I would like to exchange experiences with owners of holiday rentals.
I want to join an internet booking system like this one http://www.takeabreak.com.au
This particualr website costs 10% of the gross rent.
If you add the cost of cleaning up after each weekend and linen service, it is clearly expensive.
If anyone has experience in this field, would like to hear what works for you and how to reduce costs.
Considered local real estate but discarded because they charge a fee but their advertising is poor or non existent so it leaves it back to me to do all the hard work.
Short of setting up my own website and pay for all the links, need some middle ground that gets the weekends booked.
Also interested in your experience with internet merchant gateway, considering I have at best one transaction a week. So percentage charging and weekly fees are out. (Sorry PayPal)
Thank you in advance
Marc GGIP FreelyMember@ip-freelyJoin Date: 2008Post Count: 353
Have a look at Stayz (owned by Fairfax). This may be worth a consideration as it is a high traffic website and fees are reasonable (well, they used to be minimal going back a couple of years).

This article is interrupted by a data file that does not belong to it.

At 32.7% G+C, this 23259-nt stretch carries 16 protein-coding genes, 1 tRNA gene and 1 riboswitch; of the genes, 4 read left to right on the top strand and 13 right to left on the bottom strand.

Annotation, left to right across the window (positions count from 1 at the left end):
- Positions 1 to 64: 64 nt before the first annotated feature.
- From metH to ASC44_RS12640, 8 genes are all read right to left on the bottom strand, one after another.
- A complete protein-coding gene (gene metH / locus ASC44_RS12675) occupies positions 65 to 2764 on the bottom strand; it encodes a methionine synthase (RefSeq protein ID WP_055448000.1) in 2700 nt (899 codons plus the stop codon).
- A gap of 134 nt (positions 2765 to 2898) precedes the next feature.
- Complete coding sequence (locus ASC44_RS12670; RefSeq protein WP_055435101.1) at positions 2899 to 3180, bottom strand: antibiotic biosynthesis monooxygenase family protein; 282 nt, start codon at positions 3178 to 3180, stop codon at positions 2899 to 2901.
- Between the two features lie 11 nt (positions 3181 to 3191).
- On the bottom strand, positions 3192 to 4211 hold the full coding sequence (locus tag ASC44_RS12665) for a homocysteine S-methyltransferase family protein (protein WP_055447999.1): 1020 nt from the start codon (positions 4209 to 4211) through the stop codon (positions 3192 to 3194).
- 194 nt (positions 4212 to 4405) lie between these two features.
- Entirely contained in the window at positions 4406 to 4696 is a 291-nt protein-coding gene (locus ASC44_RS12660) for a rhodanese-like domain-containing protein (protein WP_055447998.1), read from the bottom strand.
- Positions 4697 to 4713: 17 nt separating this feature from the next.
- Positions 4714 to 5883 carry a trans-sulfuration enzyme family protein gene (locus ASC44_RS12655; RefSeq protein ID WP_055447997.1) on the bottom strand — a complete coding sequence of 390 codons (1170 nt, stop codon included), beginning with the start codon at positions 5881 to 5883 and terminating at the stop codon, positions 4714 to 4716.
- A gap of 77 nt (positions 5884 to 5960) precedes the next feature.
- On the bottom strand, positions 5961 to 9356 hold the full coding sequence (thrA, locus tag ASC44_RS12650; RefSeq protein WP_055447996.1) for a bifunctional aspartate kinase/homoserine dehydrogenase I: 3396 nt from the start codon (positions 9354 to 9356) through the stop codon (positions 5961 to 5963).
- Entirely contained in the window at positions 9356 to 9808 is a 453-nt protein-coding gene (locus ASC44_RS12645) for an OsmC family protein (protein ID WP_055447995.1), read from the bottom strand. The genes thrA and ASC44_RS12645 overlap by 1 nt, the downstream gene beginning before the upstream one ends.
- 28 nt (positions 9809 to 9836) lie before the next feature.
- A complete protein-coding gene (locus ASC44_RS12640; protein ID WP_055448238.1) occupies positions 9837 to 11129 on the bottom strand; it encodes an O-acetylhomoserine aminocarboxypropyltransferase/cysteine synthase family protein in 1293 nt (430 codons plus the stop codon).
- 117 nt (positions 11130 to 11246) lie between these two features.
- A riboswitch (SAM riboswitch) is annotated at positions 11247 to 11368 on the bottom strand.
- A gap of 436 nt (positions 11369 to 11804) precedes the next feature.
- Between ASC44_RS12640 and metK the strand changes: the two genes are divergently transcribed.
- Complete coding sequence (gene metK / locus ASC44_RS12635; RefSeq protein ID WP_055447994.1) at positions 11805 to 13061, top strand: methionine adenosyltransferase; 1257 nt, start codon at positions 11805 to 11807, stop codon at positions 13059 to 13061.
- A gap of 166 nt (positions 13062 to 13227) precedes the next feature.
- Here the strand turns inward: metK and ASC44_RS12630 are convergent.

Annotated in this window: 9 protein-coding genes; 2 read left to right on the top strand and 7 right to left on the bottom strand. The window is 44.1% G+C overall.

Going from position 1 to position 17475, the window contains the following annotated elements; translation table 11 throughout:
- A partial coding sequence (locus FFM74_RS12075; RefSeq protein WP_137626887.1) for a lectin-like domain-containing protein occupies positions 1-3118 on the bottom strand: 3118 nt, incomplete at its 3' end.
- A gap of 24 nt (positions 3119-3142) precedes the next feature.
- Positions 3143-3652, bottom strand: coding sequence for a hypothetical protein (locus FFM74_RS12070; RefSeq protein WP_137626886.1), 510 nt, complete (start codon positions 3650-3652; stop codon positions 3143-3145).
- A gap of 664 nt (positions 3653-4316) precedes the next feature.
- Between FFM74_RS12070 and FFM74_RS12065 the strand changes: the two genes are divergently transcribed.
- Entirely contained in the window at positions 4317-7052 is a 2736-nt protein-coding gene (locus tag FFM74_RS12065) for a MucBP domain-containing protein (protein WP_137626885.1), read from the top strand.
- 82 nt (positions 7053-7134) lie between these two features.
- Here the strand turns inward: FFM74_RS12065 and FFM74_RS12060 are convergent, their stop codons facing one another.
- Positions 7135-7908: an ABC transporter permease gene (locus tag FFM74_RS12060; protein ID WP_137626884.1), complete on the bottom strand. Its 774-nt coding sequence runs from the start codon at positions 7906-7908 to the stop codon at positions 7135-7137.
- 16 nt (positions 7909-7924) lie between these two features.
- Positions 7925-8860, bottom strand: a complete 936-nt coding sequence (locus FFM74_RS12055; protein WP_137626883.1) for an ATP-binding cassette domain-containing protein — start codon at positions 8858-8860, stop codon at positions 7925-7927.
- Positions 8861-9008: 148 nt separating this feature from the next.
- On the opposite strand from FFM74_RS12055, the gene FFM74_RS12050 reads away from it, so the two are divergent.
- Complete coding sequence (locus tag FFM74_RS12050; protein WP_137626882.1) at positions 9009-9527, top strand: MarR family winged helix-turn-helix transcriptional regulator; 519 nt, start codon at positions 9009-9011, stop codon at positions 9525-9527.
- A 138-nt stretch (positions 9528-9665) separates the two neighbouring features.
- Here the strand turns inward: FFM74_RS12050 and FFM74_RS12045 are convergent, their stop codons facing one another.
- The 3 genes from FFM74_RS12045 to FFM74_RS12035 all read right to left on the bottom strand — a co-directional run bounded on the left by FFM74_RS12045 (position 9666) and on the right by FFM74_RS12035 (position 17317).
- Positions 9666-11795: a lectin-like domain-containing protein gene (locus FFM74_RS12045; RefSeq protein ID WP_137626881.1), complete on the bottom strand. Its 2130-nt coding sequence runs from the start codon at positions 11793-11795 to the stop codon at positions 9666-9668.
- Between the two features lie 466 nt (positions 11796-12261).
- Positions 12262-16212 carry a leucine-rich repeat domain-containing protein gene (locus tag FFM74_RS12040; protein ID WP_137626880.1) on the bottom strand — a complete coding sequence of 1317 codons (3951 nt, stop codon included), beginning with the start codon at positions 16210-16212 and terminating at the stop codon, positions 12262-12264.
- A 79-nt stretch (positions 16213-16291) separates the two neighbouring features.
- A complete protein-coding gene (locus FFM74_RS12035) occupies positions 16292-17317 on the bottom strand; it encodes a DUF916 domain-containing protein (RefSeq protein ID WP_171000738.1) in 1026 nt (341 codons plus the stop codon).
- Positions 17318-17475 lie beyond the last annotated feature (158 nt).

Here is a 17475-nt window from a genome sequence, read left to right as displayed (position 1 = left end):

The full service booking websites do take a fair chunk ie 10% plus however you are getting a seemless web booking facility which includes taking deposits/payment ie eft facility. I agree that local agents are generally useless often taking 20%+. They charge for everything whilst providing very little service (admittedly, short term bookings are a pain for the agent due to the high level of administration required – advertising, taking bookings, scheduling bookings, cleaning, bonds etc).
You will quickly realise that most of the money from 2 day bookings goes in costs (agent, cleaning/linen etc) however 3+ days start to become worthwhile as the latter costs are fixed.
realestate.com has a section now called realholidays.com. This is what I use when booking self contained holiday accom (as a tourist).
Here's 3 sites that I successfully use to attract short-term guests…hope these help )
www.stayz.com.au Stayz is #1 for Holiday Home Rentals in Australia …. expect high traffic/enquiries.
www.totaltravel.com.au Australia travel guide covering accommodation and attractions ….tends to get mainly overseas traveller enquiries).